Thus in 1764, at the early age of twenty-seven, and just upon the eve of the commencement of the revolutionary disputes with the mother country, John Hancock came into possession of one of the largest fortunes in the province.

Yet, though this large estate was an instrument and a stepping-stone, without the help of which Hancock would never have attained to that social and political distinction which he coveted and enjoyed so much, yet without his rare personal gifts and accomplishments it would have been wholly unavailing to that end; and so far from qualifying him, would have disqualified him, as it did so many other of the rich men of that time, for playing the conspicuous part he did in political affairs. Though for some time after his uncle's death he continued in business as a merchant, there were others who knew much better than he how to increase estates, already in the popular estimate—especially considering the use made of them—quite too large. Indeed, his business operations do not seem to have had mainly or primarily in view the making of money; for though he started new enterprises, going largely into ship-building, it was rather, at least so Hutchinson insinuates, as a politician than as a capitalist, looking more to the number of people he employed, and the increase thereby of his influence and popularity, than to the enlargement of his already plentiful fortune. There were others also who knew much better than he how to keep what they had, at least as they thought, men who used no less economy in spending their money than they or their fathers had done in acquiring it. But although the rich man who keeps his capital entire, and even increasing, is, in some sense, certainly a public benefactor, yet the fountain that overflows, sending forth a copious stream which the thirsty passers-by are all free to drink from, or at least to look at, is always more joyfully seen and more pleasingly remembered—even though it does run the risk of some time running dry—than the deep well, whose water is hardly visible, and which, though quite inexhaustible, yet for want of any kind of a bucket that can be made to sink into it, or any rope long enough to draw such a bucket up, is very little available to the parched throats of the fainting wayfarers, who, in the spirit and with the feelings of Tantalus, are thus rather disposed to curse than to bless it.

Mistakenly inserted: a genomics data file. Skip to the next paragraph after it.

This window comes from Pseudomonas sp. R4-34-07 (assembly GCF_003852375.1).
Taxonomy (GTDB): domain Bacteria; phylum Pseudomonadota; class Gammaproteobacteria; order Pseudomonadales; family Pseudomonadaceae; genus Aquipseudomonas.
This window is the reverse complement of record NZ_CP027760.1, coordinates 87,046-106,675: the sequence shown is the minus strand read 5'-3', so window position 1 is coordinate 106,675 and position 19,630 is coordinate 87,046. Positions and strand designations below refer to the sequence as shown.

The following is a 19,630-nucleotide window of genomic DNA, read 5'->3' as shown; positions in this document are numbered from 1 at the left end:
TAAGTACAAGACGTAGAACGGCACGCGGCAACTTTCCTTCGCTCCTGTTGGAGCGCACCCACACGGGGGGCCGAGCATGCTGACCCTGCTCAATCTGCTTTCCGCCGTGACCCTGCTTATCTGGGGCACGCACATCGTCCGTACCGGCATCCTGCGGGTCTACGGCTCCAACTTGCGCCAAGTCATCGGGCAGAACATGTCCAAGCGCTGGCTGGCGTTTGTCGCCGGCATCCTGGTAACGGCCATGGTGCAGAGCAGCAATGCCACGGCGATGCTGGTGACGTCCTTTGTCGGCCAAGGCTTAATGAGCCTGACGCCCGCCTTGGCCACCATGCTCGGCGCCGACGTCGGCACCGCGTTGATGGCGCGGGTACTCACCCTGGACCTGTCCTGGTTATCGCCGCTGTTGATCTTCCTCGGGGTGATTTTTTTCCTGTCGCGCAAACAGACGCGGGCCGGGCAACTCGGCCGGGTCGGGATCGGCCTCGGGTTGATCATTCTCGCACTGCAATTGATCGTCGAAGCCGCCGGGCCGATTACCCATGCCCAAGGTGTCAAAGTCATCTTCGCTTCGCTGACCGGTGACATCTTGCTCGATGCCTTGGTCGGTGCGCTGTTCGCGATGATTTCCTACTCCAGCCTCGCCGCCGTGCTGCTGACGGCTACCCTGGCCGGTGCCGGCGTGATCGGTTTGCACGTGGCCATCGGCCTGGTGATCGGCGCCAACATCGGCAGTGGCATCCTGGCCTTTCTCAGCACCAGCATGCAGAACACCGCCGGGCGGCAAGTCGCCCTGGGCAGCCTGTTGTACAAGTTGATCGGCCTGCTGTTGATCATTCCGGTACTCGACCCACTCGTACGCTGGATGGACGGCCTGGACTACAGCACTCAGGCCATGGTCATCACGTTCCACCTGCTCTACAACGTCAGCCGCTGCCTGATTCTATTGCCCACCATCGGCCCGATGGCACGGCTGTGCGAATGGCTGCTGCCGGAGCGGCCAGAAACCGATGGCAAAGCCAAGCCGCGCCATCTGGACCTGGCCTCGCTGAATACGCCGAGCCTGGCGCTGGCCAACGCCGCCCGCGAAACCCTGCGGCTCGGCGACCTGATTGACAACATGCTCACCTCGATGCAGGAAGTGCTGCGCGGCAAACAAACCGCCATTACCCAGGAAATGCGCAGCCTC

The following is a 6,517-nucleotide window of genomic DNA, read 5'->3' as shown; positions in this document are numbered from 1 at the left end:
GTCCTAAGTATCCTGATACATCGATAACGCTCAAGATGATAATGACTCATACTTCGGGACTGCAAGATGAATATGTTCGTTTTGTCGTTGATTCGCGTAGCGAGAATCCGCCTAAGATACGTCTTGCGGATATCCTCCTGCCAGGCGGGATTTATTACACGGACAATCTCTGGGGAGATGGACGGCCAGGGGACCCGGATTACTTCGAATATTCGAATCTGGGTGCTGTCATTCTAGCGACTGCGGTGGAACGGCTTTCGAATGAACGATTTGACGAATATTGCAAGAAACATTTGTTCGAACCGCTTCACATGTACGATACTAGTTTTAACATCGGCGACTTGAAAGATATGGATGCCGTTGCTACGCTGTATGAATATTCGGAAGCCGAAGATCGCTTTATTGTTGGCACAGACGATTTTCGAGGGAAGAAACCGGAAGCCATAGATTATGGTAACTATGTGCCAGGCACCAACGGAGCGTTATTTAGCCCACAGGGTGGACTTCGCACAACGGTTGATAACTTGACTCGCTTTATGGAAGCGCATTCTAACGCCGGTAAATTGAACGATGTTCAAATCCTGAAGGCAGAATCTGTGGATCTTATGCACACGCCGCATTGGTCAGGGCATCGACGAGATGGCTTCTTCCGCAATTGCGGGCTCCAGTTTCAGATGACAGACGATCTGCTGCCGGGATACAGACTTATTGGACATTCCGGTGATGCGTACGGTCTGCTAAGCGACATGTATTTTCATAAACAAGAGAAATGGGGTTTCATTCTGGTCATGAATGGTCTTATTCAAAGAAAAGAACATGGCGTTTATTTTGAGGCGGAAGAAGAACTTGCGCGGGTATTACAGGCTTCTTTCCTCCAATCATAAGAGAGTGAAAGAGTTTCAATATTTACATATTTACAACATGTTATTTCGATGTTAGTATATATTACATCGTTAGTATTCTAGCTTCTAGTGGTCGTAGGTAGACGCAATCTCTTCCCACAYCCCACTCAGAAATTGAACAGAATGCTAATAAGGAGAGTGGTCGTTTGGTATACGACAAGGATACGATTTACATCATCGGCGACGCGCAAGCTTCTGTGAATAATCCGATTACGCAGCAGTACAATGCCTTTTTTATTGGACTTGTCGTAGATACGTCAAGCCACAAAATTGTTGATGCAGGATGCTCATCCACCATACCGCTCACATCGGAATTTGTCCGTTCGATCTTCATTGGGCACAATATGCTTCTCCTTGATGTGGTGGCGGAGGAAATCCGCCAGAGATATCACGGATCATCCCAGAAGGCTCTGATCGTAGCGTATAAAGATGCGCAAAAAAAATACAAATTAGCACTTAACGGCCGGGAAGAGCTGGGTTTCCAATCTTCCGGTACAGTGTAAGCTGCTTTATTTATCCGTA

To be able to make money is, at least in New England, a very common accomplishment, to be able to keep it not a rare one; but very few have understood so well as Hancock did, how to make the most of it in the way of spending it, obtaining from it, as he did, the double gratification of satisfying his own private inclinations, at the same time that he promoted  his political views by the hold that he gained on the favor and good-will of his fellow-citizens.

He possessed, indeed, in a degree, those tastes which wealth is best able to gratify, and to the gratification of which it is most essential. In the very face and eyes of the puritanical opinions and the staid and ultra-sober habits of New England, he delighted in splendid furniture, fine clothes, showy equipages, rich wines, good dinners, gay company, cards, dances, music, and all sorts of festivities. Nothing pleased him so much as to have his house full of guests to share with him in these enjoyments, and few were better qualified, by winning manners, graceful and affable address, a ready wit, a full flow of spirits, and a keen enjoyment of the whole thing, to act the part of master of the feast. But while thus luxuriously inclined, he had no disposition for gross debauch: and the presence of ladies at all his entertainments, while it seemed to give to them a new zest, banished from his house that riotous dissipation into which mere male gatherings are so certain to sink; and which in times past, in New England, made the idea of gross dissipation almost inseparable from that of social enjoyment, nor even yet is the distinction between them fully apprehended by every body.